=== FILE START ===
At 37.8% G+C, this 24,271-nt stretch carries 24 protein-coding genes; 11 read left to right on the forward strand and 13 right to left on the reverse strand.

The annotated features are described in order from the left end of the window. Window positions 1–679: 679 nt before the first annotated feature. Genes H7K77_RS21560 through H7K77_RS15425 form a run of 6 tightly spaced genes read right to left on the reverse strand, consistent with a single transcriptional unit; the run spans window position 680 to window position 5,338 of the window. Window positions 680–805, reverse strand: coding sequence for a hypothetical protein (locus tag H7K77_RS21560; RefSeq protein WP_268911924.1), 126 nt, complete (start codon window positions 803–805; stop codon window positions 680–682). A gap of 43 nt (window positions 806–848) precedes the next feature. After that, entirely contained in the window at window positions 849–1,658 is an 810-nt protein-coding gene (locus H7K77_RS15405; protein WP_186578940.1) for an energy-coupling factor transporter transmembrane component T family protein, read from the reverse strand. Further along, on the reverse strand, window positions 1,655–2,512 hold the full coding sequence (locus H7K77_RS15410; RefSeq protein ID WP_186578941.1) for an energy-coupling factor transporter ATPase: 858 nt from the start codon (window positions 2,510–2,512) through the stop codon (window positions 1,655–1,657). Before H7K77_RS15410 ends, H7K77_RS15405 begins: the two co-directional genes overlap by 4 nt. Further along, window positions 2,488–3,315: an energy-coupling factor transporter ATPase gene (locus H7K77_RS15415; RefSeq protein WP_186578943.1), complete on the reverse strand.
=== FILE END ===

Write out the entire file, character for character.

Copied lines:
At 37.8% G+C, this 24,271-nt stretch carries 24 protein-coding genes; 11 read left to right on the forward strand and 13 right to left on the reverse strand.

The annotated features are described in order from the left end of the window. Window positions 1–679: 679 nt before the first annotated feature. Genes H7K77_RS21560 through H7K77_RS15425 form a run of 6 tightly spaced genes read right to left on the reverse strand, consistent with a single transcriptional unit; the run spans window position 680 to window position 5,338 of the window. Window positions 680–805, reverse strand: coding sequence for a hypothetical protein (locus tag H7K77_RS21560; RefSeq protein WP_268911924.1), 126 nt, complete (start codon window positions 803–805; stop codon window positions 680–682). A gap of 43 nt (window positions 806–848) precedes the next feature. After that, entirely contained in the window at window positions 849–1,658 is an 810-nt protein-coding gene (locus H7K77_RS15405; protein WP_186578940.1) for an energy-coupling factor transporter transmembrane component T family protein, read from the reverse strand. Further along, on the reverse strand, window positions 1,655–2,512 hold the full coding sequence (locus H7K77_RS15410; RefSeq protein ID WP_186578941.1) for an energy-coupling factor transporter ATPase: 858 nt from the start codon (window positions 2,510–2,512) through the stop codon (window positions 1,655–1,657). Before H7K77_RS15410 ends, H7K77_RS15405 begins: the two co-directional genes overlap by 4 nt. Further along, window positions 2,488–3,315: an energy-coupling factor transporter ATPase gene (locus H7K77_RS15415; RefSeq protein WP_186578943.1), complete on the reverse strand.